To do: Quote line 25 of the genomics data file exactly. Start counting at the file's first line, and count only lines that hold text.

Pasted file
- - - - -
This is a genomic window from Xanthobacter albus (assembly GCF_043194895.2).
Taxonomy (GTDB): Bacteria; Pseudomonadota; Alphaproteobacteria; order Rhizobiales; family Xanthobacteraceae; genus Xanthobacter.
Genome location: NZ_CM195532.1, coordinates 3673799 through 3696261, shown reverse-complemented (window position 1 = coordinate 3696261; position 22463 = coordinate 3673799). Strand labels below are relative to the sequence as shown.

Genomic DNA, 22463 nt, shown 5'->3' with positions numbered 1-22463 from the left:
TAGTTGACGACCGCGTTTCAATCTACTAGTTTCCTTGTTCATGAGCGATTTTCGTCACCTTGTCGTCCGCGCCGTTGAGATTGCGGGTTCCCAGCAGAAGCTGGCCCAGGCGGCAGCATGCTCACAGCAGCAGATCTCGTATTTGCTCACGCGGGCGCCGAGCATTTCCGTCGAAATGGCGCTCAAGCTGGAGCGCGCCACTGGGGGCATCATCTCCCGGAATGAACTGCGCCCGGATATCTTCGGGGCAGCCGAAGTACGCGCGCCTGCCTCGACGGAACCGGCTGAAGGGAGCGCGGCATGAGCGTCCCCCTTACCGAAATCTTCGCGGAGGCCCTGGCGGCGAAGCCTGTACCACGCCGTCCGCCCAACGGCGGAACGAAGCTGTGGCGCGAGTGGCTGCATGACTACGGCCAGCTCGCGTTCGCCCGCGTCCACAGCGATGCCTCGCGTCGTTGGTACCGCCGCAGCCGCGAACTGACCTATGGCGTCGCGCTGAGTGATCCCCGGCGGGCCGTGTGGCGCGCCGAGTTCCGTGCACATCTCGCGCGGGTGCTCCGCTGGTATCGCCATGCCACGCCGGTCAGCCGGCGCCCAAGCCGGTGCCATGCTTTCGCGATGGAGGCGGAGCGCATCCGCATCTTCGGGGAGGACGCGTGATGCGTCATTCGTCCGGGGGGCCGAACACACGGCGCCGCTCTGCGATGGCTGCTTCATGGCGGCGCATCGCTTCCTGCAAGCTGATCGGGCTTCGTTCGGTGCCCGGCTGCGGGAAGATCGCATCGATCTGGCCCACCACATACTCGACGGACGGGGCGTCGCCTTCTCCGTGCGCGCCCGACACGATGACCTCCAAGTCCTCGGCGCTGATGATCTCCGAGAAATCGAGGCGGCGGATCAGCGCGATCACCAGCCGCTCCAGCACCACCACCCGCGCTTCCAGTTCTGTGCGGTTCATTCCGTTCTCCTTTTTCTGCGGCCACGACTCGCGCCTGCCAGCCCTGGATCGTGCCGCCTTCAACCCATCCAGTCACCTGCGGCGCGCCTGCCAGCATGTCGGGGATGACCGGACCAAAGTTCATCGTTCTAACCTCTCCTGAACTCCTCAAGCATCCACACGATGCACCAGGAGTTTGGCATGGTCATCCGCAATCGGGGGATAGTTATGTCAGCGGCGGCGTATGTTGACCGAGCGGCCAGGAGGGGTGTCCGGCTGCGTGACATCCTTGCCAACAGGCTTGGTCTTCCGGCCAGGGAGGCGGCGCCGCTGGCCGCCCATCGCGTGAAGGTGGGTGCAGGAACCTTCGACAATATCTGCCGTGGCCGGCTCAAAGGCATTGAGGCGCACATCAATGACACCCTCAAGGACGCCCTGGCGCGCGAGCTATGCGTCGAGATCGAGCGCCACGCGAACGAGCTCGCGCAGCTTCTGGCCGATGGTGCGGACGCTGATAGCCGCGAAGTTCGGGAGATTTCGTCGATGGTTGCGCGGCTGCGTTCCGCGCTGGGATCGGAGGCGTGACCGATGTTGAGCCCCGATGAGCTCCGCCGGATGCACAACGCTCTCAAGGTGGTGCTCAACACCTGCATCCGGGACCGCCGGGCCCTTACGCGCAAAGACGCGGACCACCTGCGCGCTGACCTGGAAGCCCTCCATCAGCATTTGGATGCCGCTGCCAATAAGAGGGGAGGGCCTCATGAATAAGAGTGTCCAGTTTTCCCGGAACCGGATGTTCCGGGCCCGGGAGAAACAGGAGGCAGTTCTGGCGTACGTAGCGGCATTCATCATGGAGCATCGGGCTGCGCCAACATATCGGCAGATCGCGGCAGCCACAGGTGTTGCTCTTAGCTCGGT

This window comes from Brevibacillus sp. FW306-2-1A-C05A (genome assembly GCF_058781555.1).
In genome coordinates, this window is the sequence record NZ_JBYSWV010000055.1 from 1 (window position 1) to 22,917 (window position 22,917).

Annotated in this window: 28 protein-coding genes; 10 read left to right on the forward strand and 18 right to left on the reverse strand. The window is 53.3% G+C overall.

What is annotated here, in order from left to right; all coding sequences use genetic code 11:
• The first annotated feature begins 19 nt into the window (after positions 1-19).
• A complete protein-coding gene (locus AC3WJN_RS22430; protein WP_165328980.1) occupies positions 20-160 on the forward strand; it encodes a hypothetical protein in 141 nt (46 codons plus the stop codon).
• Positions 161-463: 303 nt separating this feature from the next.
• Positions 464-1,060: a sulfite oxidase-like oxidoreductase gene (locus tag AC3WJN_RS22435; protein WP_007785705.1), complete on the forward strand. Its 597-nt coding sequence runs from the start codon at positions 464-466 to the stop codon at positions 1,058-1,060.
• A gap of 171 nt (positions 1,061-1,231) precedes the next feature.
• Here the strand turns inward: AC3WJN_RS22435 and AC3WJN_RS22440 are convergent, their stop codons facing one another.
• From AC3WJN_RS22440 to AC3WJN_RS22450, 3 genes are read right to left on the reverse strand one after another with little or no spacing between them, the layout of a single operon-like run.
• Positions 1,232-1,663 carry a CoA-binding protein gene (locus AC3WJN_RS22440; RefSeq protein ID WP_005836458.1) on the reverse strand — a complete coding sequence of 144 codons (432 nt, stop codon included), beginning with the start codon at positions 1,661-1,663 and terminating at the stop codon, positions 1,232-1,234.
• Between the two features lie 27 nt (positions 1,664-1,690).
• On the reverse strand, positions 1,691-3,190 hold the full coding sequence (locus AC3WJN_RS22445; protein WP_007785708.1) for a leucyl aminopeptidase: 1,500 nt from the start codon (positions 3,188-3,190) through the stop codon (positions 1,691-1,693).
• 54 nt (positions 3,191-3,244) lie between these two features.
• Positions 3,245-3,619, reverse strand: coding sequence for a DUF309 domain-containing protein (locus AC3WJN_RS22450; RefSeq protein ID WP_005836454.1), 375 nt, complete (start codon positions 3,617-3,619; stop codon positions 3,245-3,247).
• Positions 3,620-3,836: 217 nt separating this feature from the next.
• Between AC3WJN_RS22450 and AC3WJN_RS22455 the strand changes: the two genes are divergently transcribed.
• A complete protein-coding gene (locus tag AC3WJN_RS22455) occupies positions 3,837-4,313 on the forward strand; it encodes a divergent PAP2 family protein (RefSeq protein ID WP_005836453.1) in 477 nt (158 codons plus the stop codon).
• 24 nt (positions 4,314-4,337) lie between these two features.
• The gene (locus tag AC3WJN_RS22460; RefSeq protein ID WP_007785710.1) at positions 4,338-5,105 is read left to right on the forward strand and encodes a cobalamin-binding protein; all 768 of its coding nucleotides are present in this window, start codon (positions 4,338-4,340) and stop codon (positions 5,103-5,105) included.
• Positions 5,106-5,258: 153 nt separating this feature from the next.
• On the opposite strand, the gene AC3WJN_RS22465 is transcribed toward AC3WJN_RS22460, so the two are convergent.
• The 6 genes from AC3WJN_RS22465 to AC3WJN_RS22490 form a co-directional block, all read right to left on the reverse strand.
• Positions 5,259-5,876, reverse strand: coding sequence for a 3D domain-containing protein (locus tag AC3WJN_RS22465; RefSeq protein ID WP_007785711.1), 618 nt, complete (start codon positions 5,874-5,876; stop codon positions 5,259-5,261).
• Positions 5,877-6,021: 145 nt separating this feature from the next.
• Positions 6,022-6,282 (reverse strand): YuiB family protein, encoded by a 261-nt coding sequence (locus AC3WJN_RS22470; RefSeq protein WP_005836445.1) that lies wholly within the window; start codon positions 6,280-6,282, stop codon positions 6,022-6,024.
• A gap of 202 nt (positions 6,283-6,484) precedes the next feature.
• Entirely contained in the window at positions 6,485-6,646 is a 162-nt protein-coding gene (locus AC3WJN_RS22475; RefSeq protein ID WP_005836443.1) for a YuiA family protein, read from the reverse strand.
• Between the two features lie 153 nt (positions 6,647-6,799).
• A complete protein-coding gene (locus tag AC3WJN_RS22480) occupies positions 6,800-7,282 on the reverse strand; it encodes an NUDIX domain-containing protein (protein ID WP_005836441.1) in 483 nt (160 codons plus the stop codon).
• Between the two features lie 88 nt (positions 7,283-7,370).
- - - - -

• 24 nt (positions 4,314-4,337) lie between these two features.